@ATD Sub heds:Great opportunity

@ATD body copy: Tracy Bennett, a town councilwoman and shop owner in Basalt, said she has been overjoyed with her daughter’s participation in the bilingual program. Taylor Bennett has been in bilingual education since kindergarten and is now in Betsy Friesen’s fourth-grade class.

“She’s had fabulous teachers all the way through,” said Tracy. “She loves school. She’s never said ‘I don’t want to be in bilingual.'”

Bennett said she believes it helps her daughter’s education to be mixed with Latinos at school and learn about their heritage as well as their native language. She said cultural diversity is otherwise lacking in the Roaring Fork Valley.

She also believes the exposure will help chip away at barriers that exist today between older Latinos and Anglos. “These little guys are the ambassadors for the future,” Bennett said.

She never had concerns that Taylor’s overall education would suffer from being in the bilingual program. And Taylor’s performance over the five years backs her mom’s instincts.

“They’re little sponges at this age,” Tracy said. “I felt in my heart that she would pick it up.”

Wheeler-Del Piccolo said there are constant assessments to gauge the progress of both Anglos and Latinos in the bilingual program. Students test as well in English skills as those in other programs.

Teitler said he believes that Latino children who go through bilingual education receive a better foundation that pays dividends later in school.

Wheeler-Del Piccolo said there is no evidence that Basalt Elementary School’s quality of education level suffers due to the influx of Latinos. “It’s a myth,” she said.

For example, 77 percent of all children in third grade tested proficient or advanced in reading skills.

However, when the scores of native English speakers are broken out, 91 percent were proficient or advanced.

“That’s a wonderful indication that our children are doing well in our school,” Wheeler-Del Piccolo said.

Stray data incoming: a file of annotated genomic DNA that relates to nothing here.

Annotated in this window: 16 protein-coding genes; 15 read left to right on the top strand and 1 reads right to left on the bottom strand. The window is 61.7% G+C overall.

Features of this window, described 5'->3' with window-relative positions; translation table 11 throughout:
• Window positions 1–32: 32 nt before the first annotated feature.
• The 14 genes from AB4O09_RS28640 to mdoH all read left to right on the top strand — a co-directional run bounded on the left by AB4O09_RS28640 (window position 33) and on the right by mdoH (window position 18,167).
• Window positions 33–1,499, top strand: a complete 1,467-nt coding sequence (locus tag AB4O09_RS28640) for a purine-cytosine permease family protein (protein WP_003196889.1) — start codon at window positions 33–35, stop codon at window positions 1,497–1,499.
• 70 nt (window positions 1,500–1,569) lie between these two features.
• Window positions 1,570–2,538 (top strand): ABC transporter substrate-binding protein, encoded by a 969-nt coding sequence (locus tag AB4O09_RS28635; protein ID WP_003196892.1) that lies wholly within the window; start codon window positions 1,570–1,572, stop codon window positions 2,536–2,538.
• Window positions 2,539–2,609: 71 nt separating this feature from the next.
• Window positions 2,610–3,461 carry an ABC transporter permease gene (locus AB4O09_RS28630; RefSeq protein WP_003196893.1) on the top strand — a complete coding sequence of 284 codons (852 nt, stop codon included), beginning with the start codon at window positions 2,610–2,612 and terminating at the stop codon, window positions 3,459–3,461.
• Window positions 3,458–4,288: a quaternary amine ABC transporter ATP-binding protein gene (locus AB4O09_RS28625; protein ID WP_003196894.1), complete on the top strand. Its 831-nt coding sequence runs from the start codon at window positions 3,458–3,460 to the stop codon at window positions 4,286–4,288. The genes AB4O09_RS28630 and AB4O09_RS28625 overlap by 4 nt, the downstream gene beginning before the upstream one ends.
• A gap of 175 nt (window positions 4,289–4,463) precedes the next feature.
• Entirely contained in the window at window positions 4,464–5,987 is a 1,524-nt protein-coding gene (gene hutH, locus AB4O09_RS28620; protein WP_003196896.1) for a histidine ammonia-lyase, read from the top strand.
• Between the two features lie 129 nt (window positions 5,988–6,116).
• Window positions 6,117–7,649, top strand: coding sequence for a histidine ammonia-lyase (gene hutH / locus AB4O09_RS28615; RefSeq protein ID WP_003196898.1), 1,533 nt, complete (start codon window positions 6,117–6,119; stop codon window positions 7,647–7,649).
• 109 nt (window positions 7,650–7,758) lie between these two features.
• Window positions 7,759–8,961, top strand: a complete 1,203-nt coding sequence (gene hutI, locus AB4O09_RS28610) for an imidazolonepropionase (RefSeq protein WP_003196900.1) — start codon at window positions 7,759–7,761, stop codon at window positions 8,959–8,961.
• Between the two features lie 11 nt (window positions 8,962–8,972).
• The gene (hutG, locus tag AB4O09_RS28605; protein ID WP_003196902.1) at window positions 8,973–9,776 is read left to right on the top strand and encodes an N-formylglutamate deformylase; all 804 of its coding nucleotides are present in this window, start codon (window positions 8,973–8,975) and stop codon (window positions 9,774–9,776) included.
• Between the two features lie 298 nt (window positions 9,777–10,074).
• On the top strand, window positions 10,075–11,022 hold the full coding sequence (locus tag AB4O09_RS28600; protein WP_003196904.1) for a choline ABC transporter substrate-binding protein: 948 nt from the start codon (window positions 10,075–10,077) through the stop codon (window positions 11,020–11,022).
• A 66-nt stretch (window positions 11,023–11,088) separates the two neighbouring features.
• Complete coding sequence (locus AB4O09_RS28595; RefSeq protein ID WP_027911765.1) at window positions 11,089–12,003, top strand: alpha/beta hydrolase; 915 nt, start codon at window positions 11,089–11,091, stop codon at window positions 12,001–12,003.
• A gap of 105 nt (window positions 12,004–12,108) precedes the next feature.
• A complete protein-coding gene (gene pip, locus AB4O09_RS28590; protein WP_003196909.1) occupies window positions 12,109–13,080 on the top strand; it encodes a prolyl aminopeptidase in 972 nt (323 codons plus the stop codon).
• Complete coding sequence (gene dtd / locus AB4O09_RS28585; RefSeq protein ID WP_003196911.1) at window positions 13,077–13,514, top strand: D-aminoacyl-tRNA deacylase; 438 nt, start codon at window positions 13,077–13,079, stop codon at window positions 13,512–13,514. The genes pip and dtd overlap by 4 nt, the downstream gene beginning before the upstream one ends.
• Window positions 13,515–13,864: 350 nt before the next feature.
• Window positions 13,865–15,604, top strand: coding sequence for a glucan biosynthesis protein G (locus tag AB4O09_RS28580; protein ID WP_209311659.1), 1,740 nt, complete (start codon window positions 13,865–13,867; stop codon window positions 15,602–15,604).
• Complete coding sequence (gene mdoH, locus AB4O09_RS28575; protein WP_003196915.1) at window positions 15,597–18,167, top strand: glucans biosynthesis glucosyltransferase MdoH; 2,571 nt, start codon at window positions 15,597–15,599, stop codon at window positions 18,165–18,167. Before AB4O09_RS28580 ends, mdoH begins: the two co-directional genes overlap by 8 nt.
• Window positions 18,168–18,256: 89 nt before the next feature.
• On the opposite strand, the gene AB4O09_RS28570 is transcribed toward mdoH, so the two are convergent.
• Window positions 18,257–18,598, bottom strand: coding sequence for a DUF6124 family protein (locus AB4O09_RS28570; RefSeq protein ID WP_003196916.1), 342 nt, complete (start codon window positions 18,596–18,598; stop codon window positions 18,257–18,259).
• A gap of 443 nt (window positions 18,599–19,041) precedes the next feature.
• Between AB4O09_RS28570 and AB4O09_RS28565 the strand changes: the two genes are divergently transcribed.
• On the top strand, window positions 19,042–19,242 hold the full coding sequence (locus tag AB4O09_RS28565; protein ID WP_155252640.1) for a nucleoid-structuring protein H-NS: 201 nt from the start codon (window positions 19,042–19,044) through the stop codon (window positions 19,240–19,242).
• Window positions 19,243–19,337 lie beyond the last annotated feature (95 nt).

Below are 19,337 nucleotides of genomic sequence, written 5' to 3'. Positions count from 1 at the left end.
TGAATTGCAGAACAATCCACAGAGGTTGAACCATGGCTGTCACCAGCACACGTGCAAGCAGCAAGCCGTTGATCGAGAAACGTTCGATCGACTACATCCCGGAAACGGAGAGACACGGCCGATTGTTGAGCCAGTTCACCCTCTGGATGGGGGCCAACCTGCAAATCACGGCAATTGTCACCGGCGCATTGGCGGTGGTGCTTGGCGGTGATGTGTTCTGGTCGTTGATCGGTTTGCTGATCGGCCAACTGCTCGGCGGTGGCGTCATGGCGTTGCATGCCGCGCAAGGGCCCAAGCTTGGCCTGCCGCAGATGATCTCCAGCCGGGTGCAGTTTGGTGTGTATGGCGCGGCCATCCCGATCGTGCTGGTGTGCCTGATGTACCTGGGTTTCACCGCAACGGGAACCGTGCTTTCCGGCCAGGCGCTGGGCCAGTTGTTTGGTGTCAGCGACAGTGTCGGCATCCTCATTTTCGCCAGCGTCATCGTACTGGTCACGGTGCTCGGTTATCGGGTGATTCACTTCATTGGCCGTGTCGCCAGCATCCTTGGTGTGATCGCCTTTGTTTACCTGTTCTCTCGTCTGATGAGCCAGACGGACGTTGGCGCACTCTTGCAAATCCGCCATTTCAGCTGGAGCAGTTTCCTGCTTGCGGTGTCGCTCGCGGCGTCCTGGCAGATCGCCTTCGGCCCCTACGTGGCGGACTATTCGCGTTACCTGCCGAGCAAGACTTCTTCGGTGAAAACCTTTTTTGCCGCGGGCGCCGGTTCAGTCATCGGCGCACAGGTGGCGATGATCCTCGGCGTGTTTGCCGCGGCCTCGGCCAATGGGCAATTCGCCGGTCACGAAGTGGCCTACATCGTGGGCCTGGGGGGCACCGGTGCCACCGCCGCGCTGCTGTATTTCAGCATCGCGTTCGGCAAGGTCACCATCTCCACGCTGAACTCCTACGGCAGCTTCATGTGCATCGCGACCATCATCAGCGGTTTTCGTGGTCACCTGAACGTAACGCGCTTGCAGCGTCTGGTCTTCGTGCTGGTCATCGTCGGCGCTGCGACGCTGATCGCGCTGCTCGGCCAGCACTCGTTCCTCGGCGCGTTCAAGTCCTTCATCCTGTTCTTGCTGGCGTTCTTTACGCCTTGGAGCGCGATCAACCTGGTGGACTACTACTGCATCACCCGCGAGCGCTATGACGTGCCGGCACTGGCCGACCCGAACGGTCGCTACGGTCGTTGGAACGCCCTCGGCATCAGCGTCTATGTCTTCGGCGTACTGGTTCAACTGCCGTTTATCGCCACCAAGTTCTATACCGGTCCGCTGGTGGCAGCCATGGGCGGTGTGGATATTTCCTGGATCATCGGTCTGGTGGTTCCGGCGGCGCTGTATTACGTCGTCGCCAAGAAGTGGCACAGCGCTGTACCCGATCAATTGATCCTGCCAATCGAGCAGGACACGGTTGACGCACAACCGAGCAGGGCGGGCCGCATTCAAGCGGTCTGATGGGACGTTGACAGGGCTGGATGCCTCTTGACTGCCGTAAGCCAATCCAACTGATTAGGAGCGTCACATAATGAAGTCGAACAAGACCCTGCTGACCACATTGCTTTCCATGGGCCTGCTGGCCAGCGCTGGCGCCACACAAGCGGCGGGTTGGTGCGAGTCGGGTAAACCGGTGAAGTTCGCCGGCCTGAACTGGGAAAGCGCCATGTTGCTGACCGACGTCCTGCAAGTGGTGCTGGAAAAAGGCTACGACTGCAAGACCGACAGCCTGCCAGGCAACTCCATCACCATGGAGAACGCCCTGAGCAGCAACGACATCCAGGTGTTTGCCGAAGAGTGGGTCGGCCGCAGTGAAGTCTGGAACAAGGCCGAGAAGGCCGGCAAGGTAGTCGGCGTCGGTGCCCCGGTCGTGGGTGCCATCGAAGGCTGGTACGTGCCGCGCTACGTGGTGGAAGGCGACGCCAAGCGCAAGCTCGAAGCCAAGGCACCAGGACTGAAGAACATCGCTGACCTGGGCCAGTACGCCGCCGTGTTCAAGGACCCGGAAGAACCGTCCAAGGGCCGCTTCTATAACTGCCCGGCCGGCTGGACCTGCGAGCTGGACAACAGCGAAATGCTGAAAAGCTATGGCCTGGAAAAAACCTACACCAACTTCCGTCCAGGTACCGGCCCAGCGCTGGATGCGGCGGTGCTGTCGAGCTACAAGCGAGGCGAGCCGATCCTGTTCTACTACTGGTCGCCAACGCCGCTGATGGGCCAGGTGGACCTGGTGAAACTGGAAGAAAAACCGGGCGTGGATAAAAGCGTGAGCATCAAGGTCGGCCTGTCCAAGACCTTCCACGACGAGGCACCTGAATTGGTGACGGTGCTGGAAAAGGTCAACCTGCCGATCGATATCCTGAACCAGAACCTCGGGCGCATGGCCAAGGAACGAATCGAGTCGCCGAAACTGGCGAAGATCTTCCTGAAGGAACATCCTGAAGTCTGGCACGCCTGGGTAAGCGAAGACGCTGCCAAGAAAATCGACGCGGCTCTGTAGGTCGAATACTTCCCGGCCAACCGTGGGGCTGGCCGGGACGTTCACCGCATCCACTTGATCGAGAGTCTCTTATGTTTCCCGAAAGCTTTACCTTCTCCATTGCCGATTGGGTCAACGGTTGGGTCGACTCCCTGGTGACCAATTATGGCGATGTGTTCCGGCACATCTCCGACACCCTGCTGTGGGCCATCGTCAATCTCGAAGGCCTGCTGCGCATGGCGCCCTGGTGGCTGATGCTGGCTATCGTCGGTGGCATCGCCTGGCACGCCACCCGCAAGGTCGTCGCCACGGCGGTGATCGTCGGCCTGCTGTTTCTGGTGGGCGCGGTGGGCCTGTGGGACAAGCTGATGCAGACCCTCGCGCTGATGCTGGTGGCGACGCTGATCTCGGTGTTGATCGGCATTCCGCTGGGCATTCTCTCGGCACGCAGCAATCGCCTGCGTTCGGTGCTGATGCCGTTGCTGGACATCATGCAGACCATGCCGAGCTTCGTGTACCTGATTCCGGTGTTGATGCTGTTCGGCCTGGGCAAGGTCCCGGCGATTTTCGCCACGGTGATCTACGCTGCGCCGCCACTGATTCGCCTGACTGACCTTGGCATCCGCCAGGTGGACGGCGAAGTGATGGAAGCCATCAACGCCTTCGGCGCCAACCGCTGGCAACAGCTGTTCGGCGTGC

Native Spanish speakers can take the state standardized tests in Spanish through third grade. They must take the test in English in fourth grade, if they started their U.S. education by first grade.

@ATD Sub heds:Battling perceptions

@ATD body copy: Despite some favorable anecdotal evidence and test scores, the Basalt public schools still face a perception problem with at least a segment of the midvalley population.

Bennett, who is involved in numerous civic endeavors, said she never hears concerns about the quality of education from parents with kids in Basalt’s public schools. But she knows rumors cause some parents to send their kids elsewhere.

There is evidence that suggests “white flight” is affecting the school. That occurs when parents whose children used to attend decide to enroll their kids elsewhere.

Data shows a steady Latino population over the past two years. There were 231 Latinos last year and 232 this year.

But the percentage of Latinos increased from 40 to 44 percent due to the drop in the number of Anglos. Records show there are 294 Anglo students in the elementary school this year compared to 336 last year. That is a decrease of 42 students, or 12.5 percent.

Some of the drop is due to changes in class sizes. But that cannot explain it all.

“I think Basalt gets a bad rap,” Bennett said. “I think too many people are letting other people who don’t really know do their thinking.”